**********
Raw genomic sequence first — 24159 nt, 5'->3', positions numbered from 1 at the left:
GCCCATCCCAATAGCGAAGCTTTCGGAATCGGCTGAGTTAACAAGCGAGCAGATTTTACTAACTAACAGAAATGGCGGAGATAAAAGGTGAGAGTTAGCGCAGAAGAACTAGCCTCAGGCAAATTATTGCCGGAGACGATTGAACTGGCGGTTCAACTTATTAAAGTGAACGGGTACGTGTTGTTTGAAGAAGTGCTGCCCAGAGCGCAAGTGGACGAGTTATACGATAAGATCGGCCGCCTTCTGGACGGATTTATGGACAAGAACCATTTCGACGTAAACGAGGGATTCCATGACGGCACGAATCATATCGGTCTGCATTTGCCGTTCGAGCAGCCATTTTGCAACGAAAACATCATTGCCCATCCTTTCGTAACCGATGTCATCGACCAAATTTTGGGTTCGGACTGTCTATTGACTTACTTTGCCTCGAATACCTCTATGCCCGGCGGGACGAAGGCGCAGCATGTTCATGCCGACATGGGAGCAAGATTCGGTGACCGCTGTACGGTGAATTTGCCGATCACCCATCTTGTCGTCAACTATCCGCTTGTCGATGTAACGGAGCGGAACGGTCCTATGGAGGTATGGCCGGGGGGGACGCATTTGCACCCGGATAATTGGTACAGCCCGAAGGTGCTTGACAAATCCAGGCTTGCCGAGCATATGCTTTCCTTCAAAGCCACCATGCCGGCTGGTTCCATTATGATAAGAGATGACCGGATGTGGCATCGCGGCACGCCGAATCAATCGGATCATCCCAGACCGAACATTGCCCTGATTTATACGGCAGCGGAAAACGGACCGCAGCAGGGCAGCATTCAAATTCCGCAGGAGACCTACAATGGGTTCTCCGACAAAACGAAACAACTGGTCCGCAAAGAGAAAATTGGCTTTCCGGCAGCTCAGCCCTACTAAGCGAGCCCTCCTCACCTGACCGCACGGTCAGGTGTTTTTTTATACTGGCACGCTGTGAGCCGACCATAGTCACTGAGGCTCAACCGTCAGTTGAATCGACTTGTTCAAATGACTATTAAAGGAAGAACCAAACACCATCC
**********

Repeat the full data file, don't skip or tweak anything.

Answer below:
Raw genomic sequence first — 24159 nt, 5'->3', positions numbered from 1 at the left:
GCCCATCCCAATAGCGAAGCTTTCGGAATCGGCTGAGTTAACAAGCGAGCAGATTTTACTAACTAACAGAAATGGCGGAGATAAAAGGTGAGAGTTAGCGCAGAAGAACTAGCCTCAGGCAAATTATTGCCGGAGACGATTGAACTGGCGGTTCAACTTATTAAAGTGAACGGGTACGTGTTGTTTGAAGAAGTGCTGCCCAGAGCGCAAGTGGACGAGTTATACGATAAGATCGGCCGCCTTCTGGACGGATTTATGGACAAGAACCATTTCGACGTAAACGAGGGATTCCATGACGGCACGAATCATATCGGTCTGCATTTGCCGTTCGAGCAGCCATTTTGCAACGAAAACATCATTGCCCATCCTTTCGTAACCGATGTCATCGACCAAATTTTGGGTTCGGACTGTCTATTGACTTACTTTGCCTCGAATACCTCTATGCCCGGCGGGACGAAGGCGCAGCATGTTCATGCCGACATGGGAGCAAGATTCGGTGACCGCTGTACGGTGAATTTGCCGATCACCCATCTTGTCGTCAACTATCCGCTTGTCGATGTAACGGAGCGGAACGGTCCTATGGAGGTATGGCCGGGGGGGACGCATTTGCACCCGGATAATTGGTACAGCCCGAAGGTGCTTGACAAATCCAGGCTTGCCGAGCATATGCTTTCCTTCAAAGCCACCATGCCGGCTGGTTCCATTATGATAAGAGATGACCGGATGTGGCATCGCGGCACGCCGAATCAATCGGATCATCCCAGACCGAACATTGCCCTGATTTATACGGCAGCGGAAAACGGACCGCAGCAGGGCAGCATTCAAATTCCGCAGGAGACCTACAATGGGTTCTCCGACAAAACGAAACAACTGGTCCGCAAAGAGAAAATTGGCTTTCCGGCAGCTCAGCCCTACTAAGCGAGCCCTCCTCACCTGACCGCACGGTCAGGTGTTTTTTTATACTGGCACGCTGTGAGCCGACCATAGTCACTGAGGCTCAACCGTCAGTTGAATCGACTTGTTCAAATGACTATTAAAGGAAGAACCAAACACCATCC